Home Exchange

Short term hospitality stays: great fun or a big hassle

short term hospitality

On home exchange platforms that use guest points, there are often requests for a one or two night stay. And these requests inspire some strong reactions. Many people say they would never consider hosting for just a few days, even if their home is empty during the requested dates. But I’m in the camp that is happy to host these folks (when possible, with the right circumstances).

Home exchanges tend to be for extended stays. A week or two is ideal when you’re flying somewhere far, and staying in free lodging. Especially with reciprocal swaps, I think the typical stay is longer. But with guest points, it can make sense to seek shorter stays. Hosts earn points when guests stay in their home. And then spend those points on future stays for themselves. Guest points make it possible to seek a home swap host for two nights in Madrid and then four nights in Barcelona for your trip traveling around Spain. That flexibility can be great. But lots of home exchangers won’t accept short term guests.

Why short term guests are a hassle

So why are so many home exchangers opposed to short term stays? Well think about this from the host’s perspective. You want to stay in my home for 2 nights. The preparation I do for a guest is no different for 2 nights than for 8 nights. And the post-visit laundry will also be just as significant regardless of your length of stay. For some this work just isn’t worth the few points they can earn. Those with second homes far from their residence may have to pay a cleaner to prepare the home. So for them this is an expense that needs to be balanced against the points earning.

Some people also fear that a short-term stay guest might treat their home more like a hotel. Trust is important in home exchange. And first impressions really do matter. If your first contact is a brief impersonal request to stay for just a night or two, you might be giving off the hotel-stay vibe. Home exchange hosts aren’t earning money; most don’t want to feel like a hotel.

Why short term guests can be awesome

First and foremost, I want to say yes to as many home exchange requests as possible. These are my people: friendly travelers, interested in exploring the world without spending lots of money. I want to help make that possible whenever I can. Short stay requests often come from folks who explain that their travel will take them through my city for just a night or two as they travel on to (fill in the blank). This makes sense to me. Why not see as many fun places as possible while you’re in a region? So I host and hope that others will have the same attitude.

We’ve had some fun hosted stays and guest hosting experiences through home exchange. For example, the one night I stayed with a family near the London Heathrow airport and had a delightful evening drinking wine with the locals. Hosting people in our spare room for a night or two has been like having friends passing through. We generally end up really enjoying our time with our guests. Home exchangers tend to be kind, friendly people, so odds are good you’ll make new friends this way.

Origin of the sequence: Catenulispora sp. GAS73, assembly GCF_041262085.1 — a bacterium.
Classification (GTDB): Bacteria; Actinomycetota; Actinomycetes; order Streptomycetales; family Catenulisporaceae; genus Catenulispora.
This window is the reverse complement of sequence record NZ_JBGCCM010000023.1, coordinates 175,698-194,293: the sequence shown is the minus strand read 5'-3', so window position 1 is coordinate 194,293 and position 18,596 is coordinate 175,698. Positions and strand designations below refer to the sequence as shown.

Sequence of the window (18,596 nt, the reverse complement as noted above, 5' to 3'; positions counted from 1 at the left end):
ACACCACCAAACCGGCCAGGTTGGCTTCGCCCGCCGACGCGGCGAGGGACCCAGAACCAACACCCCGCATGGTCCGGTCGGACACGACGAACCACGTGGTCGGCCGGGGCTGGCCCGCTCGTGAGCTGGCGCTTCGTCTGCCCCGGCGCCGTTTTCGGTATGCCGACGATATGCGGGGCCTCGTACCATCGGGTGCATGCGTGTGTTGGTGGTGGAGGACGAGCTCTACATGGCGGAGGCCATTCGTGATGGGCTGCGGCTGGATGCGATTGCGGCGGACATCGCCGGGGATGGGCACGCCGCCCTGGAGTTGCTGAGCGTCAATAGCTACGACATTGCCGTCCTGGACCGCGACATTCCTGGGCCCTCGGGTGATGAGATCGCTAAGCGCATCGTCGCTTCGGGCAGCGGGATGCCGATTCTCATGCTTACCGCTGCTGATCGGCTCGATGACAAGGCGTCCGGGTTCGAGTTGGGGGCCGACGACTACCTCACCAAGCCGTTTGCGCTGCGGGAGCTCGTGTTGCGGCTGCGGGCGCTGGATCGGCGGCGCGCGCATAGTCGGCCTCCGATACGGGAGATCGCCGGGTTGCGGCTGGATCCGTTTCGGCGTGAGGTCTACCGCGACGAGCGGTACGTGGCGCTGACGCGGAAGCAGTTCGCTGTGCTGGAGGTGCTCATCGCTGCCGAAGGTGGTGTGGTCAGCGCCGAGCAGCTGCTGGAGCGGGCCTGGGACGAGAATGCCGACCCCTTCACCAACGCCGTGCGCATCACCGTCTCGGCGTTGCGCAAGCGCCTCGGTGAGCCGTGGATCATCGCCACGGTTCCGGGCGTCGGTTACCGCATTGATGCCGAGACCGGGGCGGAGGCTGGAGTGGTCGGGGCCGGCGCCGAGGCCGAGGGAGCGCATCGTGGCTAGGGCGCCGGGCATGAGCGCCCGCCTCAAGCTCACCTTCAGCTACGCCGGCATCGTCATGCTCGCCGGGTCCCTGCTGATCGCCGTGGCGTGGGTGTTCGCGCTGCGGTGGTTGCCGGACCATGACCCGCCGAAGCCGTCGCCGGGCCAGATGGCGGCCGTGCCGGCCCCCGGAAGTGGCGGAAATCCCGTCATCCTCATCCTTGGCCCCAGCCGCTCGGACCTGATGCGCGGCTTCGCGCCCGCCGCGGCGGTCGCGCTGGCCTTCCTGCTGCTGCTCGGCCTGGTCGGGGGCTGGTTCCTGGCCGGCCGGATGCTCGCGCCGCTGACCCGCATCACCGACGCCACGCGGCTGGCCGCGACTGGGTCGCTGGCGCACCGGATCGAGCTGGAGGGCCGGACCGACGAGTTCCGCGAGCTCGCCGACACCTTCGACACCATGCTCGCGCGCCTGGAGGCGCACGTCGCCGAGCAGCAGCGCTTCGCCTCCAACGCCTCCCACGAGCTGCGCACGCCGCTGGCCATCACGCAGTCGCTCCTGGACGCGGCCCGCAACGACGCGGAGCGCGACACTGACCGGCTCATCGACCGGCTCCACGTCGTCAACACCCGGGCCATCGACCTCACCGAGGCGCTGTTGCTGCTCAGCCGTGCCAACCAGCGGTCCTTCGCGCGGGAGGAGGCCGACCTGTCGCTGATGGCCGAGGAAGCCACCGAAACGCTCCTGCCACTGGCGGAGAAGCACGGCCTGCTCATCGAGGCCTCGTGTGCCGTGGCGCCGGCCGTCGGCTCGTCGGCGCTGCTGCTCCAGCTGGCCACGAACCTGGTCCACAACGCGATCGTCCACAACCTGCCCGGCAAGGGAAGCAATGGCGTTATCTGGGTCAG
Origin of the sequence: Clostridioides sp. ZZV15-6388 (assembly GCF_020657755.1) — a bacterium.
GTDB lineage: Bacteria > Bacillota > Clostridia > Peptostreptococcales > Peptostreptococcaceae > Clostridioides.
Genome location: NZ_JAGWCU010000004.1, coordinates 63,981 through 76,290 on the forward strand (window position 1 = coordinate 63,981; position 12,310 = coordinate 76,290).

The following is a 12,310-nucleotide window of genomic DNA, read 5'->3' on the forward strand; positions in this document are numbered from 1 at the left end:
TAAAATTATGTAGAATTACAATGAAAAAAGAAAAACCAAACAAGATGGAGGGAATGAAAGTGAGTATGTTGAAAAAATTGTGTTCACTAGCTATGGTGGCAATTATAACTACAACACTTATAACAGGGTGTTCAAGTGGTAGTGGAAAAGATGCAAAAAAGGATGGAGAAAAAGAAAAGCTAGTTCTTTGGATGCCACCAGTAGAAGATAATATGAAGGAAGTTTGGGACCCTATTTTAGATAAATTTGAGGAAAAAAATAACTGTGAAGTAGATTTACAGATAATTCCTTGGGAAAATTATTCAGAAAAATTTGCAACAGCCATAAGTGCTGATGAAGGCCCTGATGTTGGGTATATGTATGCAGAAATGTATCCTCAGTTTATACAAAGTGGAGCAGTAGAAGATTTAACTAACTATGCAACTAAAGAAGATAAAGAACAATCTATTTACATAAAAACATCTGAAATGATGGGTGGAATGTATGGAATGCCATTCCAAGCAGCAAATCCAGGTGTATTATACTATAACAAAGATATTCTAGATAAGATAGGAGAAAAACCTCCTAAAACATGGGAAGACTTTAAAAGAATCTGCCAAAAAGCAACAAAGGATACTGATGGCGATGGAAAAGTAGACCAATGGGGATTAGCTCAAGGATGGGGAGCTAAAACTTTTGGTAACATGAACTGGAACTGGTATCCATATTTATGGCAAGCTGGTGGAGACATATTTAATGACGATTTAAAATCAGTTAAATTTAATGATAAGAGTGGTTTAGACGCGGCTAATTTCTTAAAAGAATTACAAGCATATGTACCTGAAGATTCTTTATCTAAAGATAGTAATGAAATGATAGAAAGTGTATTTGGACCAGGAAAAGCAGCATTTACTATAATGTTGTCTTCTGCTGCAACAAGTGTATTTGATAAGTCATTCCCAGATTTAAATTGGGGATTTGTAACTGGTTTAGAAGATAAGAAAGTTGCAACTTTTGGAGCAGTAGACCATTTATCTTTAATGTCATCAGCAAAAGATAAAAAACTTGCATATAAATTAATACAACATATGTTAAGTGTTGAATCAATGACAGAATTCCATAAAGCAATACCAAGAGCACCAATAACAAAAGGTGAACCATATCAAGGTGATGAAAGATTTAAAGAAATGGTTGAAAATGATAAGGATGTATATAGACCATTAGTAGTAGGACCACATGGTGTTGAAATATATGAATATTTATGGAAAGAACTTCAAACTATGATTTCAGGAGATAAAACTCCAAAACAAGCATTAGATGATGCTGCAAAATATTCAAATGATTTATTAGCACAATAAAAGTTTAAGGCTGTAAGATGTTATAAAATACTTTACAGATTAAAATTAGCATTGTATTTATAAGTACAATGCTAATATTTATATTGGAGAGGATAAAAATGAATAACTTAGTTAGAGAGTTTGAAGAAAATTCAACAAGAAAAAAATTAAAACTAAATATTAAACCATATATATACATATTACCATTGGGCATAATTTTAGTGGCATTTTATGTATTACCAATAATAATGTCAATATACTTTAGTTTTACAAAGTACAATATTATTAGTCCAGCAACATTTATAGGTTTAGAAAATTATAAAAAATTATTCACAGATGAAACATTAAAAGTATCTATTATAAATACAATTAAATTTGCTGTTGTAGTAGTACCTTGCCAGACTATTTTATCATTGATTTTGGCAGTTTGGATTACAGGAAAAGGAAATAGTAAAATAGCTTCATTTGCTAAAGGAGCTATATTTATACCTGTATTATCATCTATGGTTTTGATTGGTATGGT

How to be a good short term guest

If you’re looking for a short term stay here are a few things you can do to increase your chances and be a better guest.

  1. Explain why you only need a night or two. Perhaps you’re visiting your sister in a town nearby and want to explore the city for two days before going to stay with her? Or maybe you’re taking a cruise from a port locally and are flying in a few days early.
  2. Offer to host. If you’re traveling for two weeks but only need two nights, it’s nice to offer people the full two weeks in your home in exchange. If your home is empty, why not? This demonstrates your desire to do reciprocal exchanges.
  3. Offer to bring your own linens and towels if that’s feasible. If you are traveling by car you can eliminate the need for your host to do laundry by bringing these things along.
  4. Be willing to stay in a spare room. You might not get an entire home for two nights, but someone might be able to accommodate you in their guest bedroom. You could even suggest this in your initial request.
  5. Respond to rejections when they seem to want to host. Sometimes my short-term hosting starts off with me rejecting a request. Maybe it’s because we are home for one of the two nights requested, and I’ll explain that. If the other person writes back to say they don’t mind staying in a spare room, I’m happy to continue the conversation.
  6. Consider offering extra points for the hassle. Maybe you just need one night but you could offer to give points equivalent to three nights to accommodate the preparation and laundry.
  7. As with all swaps, assure your host that you will leave the place as clean as you found it.

Have you had a good short-term stay or short-term hosting experience? Do you have any tips to share to make this easier on hosts or to increase the likelihood of finding a host?


  • As a long distance second home host who pays for cleaning I state on my info that
    Less than 4 nights optionally give 4 nights of points or if 3 nights pay 40 euros 2 nights pay 50 euros for cleaner.

  • Cleaning fee needed to reflect extra work, especially when using points. If reciprocal exchange, best if hosts agree to clean their own place after.. “just walk away” concept.